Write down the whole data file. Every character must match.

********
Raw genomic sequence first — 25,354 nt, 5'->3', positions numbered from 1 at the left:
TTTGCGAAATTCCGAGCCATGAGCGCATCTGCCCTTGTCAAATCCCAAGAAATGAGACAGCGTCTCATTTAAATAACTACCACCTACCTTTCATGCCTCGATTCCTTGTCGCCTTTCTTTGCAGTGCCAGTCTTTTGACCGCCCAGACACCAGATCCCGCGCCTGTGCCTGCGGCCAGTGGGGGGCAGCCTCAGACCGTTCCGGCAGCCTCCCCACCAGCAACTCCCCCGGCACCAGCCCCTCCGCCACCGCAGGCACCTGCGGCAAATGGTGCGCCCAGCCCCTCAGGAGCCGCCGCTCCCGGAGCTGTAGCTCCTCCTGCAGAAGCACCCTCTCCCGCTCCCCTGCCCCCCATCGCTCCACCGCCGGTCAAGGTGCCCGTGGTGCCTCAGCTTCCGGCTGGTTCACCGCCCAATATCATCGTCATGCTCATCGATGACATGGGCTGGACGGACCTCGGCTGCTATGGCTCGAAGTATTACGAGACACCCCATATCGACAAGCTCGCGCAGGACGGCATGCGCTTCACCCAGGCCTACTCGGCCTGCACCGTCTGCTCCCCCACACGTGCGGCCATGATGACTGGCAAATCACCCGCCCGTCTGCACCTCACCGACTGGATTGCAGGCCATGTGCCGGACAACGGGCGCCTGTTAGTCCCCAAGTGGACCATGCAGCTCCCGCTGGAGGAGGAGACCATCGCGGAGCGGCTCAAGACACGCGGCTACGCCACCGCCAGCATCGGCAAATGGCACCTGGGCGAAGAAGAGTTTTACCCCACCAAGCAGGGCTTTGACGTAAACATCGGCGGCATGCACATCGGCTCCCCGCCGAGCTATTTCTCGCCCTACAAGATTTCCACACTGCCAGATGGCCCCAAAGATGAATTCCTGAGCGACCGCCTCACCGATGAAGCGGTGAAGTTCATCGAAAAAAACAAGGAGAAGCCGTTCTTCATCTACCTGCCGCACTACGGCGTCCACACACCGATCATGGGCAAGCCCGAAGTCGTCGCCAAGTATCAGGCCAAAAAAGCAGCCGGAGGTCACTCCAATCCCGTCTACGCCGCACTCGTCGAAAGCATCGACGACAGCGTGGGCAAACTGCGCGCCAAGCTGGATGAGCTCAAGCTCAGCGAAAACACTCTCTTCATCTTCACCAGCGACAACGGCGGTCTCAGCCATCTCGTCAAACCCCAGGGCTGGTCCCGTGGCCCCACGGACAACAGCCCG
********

Raw genomic sequence first — 25,354 nt, 5'->3', positions numbered from 1 at the left:
TTTGCGAAATTCCGAGCCATGAGCGCATCTGCCCTTGTCAAATCCCAAGAAATGAGACAGCGTCTCATTTAAATAACTACCACCTACCTTTCATGCCTCGATTCCTTGTCGCCTTTCTTTGCAGTGCCAGTCTTTTGACCGCCCAGACACCAGATCCCGCGCCTGTGCCTGCGGCCAGTGGGGGGCAGCCTCAGACCGTTCCGGCAGCCTCCCCACCAGCAACTCCCCCGGCACCAGCCCCTCCGCCACCGCAGGCACCTGCGGCAAATGGTGCGCCCAGCCCCTCAGGAGCCGCCGCTCCCGGAGCTGTAGCTCCTCCTGCAGAAGCACCCTCTCCCGCTCCCCTGCCCCCCATCGCTCCACCGCCGGTCAAGGTGCCCGTGGTGCCTCAGCTTCCGGCTGGTTCACCGCCCAATATCATCGTCATGCTCATCGATGACATGGGCTGGACGGACCTCGGCTGCTATGGCTCGAAGTATTACGAGACACCCCATATCGACAAGCTCGCGCAGGACGGCATGCGCTTCACCCAGGCCTACTCGGCCTGCACCGTCTGCTCCCCCACACGTGCGGCCATGATGACTGGCAAATCACCCGCCCGTCTGCACCTCACCGACTGGATTGCAGGCCATGTGCCGGACAACGGGCGCCTGTTAGTCCCCAAGTGGACCATGCAGCTCCCGCTGGAGGAGGAGACCATCGCGGAGCGGCTCAAGACACGCGGCTACGCCACCGCCAGCATCGGCAAATGGCACCTGGGCGAAGAAGAGTTTTACCCCACCAAGCAGGGCTTTGACGTAAACATCGGCGGCATGCACATCGGCTCCCCGCCGAGCTATTTCTCGCCCTACAAGATTTCCACACTGCCAGATGGCCCCAAAGATGAATTCCTGAGCGACCGCCTCACCGATGAAGCGGTGAAGTTCATCGAAAAAAACAAGGAGAAGCCGTTCTTCATCTACCTGCCGCACTACGGCGTCCACACACCGATCATGGGCAAGCCCGAAGTCGTCGCCAAGTATCAGGCCAAAAAAGCAGCCGGAGGTCACTCCAATCCCGTCTACGCCGCACTCGTCGAAAGCATCGACGACAGCGTGGGCAAACTGCGCGCCAAGCTGGATGAGCTCAAGCTCAGCGAAAACACTCTCTTCATCTTCACCAGCGACAACGGCGGTCTCAGCCATCTCGTCAAACCCCAGGGCTGGTCCCGTGGCCCCACGGACAACAGCCCG